High Precision Thorium-230 Dating of Corals Using Thermal Ionization Mass Spectrometry: Applications to Paleoseismology.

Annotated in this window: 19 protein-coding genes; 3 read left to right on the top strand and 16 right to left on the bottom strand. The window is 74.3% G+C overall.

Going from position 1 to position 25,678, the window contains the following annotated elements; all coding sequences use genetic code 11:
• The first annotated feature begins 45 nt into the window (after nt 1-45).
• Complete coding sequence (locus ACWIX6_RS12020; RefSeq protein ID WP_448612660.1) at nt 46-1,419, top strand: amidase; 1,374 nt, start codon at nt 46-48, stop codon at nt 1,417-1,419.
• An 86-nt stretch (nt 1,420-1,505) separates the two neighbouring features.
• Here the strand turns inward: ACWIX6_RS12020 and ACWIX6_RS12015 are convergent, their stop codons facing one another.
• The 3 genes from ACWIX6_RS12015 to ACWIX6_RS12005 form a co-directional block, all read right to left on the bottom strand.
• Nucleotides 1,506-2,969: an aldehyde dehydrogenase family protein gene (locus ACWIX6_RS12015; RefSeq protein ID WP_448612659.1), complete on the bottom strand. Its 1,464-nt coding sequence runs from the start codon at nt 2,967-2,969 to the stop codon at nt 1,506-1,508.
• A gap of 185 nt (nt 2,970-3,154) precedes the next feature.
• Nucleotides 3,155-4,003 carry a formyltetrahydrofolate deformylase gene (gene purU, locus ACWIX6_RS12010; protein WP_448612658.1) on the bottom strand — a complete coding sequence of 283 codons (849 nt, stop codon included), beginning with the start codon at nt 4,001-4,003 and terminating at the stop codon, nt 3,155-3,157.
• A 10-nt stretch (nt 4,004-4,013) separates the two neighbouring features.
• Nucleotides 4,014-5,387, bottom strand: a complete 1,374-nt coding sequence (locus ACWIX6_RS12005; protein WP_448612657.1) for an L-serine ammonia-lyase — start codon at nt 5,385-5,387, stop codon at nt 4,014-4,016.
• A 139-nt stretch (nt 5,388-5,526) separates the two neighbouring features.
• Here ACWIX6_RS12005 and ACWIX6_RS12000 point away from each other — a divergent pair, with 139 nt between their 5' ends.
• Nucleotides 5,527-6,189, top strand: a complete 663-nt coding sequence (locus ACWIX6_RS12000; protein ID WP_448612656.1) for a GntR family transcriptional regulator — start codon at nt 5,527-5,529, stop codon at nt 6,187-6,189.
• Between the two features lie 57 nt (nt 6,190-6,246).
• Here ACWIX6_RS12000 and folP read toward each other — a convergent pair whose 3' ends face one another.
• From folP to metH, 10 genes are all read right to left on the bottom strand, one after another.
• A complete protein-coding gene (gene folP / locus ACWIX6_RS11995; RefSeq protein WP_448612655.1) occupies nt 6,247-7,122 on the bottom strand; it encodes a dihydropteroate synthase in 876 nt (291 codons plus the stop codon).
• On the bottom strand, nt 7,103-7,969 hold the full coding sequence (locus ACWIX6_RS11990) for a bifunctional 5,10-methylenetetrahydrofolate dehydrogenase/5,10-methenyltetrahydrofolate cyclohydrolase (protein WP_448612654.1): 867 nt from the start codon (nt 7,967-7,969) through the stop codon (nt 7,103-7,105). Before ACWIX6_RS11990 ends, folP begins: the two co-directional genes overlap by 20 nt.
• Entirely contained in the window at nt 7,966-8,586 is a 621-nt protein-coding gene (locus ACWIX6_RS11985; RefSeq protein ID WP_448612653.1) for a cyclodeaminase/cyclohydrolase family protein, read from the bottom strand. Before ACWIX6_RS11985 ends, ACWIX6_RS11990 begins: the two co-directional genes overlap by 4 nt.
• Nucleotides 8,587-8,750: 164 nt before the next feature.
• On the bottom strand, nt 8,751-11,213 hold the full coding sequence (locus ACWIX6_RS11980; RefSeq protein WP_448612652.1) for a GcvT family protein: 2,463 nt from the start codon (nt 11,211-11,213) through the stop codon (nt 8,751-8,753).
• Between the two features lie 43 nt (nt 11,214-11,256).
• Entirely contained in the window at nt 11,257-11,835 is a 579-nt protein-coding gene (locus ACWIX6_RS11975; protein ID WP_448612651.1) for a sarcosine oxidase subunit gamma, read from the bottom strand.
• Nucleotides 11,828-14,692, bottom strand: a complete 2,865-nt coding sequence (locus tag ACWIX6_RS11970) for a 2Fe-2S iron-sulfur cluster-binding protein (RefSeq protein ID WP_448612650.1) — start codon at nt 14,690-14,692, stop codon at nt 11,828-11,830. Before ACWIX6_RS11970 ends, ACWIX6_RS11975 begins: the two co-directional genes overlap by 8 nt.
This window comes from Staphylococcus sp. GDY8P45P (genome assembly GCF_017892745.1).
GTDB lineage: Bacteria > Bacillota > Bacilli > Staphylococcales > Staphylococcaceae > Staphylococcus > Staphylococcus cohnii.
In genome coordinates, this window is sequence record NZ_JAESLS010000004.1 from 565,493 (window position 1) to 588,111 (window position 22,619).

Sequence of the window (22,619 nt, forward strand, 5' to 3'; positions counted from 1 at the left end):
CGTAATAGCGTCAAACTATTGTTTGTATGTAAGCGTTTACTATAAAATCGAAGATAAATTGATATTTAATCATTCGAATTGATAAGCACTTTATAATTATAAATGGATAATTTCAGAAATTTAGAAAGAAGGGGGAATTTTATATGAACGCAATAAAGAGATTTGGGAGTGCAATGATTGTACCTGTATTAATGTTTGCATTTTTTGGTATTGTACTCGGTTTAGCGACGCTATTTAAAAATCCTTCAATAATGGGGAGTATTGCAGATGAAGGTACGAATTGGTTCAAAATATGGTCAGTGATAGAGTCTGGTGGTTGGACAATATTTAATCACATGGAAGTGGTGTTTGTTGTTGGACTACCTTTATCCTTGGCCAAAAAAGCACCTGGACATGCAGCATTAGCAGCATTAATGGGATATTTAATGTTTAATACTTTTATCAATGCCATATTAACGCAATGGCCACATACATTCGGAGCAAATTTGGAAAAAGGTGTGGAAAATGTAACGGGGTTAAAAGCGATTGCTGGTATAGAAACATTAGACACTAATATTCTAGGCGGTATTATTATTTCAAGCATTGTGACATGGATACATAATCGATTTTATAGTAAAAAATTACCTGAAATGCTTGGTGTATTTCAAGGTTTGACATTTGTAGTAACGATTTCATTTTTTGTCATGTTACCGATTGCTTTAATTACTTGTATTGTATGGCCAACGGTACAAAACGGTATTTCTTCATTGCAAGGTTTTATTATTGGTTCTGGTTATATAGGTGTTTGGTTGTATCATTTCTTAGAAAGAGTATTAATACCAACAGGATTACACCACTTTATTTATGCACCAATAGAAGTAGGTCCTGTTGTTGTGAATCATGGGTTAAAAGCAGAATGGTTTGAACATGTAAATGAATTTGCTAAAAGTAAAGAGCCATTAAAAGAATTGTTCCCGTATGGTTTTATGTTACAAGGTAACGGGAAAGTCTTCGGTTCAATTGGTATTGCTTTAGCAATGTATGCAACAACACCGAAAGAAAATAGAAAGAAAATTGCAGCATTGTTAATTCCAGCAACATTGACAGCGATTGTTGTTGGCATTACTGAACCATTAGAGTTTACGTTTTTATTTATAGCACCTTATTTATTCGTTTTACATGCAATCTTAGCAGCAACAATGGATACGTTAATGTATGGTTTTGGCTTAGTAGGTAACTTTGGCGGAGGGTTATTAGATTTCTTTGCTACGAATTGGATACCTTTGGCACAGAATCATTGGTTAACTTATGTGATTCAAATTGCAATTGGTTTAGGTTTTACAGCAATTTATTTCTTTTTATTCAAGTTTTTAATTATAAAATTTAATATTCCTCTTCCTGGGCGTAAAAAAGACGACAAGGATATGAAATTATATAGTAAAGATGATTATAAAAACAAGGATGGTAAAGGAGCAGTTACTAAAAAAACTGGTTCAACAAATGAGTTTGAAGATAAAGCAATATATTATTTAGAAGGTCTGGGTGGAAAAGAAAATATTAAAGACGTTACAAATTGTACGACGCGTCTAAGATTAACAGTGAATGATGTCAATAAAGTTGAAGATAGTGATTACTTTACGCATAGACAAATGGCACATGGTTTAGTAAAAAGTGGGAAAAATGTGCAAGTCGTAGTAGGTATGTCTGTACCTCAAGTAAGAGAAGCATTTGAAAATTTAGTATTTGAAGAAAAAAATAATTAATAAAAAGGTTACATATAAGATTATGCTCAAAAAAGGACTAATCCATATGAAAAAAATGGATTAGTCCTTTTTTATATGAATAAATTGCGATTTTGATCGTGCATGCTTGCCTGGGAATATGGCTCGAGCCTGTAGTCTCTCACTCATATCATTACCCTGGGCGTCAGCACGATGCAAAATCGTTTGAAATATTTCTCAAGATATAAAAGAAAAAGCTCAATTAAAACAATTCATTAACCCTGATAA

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The recent development of mass spectrometric methods for determining 230Th abundances reduces the analytical error in 230Th ages of corals. Errors of ±3 yrs (2?) for a 17 yr old coral, ±5 yrs at 180 yrs, ±44 yrs at 8,294 yrs, and ±1.1 kyat 123.1 ky (1 ky = 1,000 yrs) were obtained using these techniques. Within the error of the measurements, 230Th ages agree with ages determined by counting of annual growth bands. These measurements indicate that the maximum amount of 230Th incorporated into a coral skeleton during growth is equivalent to the amount of 230Th generated by radioactive decay in <6 yrs. Using these techniques, we have dated two emerged corals from north Malekula Island and two from northwest Santo Island, Vanuatu. By analogy to partially emerged corals that were killed by coseismic uplift on Santo in 1973 (Ms = 7.5) and on Malekula in 1965 (Ms = 7.5), it appears that each pair of emerged corals was killed by an earlier coseismic uplift event. Pairs of emerged coral heads from each of the localities yield similar 230Th ages. This demonstrates that each pair of corals died at the same time and is consistent with the idea that they were killed by the same event (presumed to be coseismic emergence). The 230Th growth dates of the emerged corals (A.D. 1864±4 (2 ?) and A.D. 1865±4 for Santo; A.D. 1729±3 and A.D. 1718±5 for Malekula) in conjunction with the dates of historical earthquakes yield recurrence intervals of 108 yrs for northwest Santo Island and 236 yrs for north Malekula Island. If a slip-predictable model is used, average uplift rates over the past few centuries are similar to uplift rates averaged over the past 6,126 yrs. It may be possible to extend this approach back in time and to other localities because coral features that represent paleoseismic events are preserved in the geologic record and we have the ability to recognize these features in the field. However, the difficulties in recognizing and sampling corals that represent paleoseismic uplifts become increasingly greater with increasing age.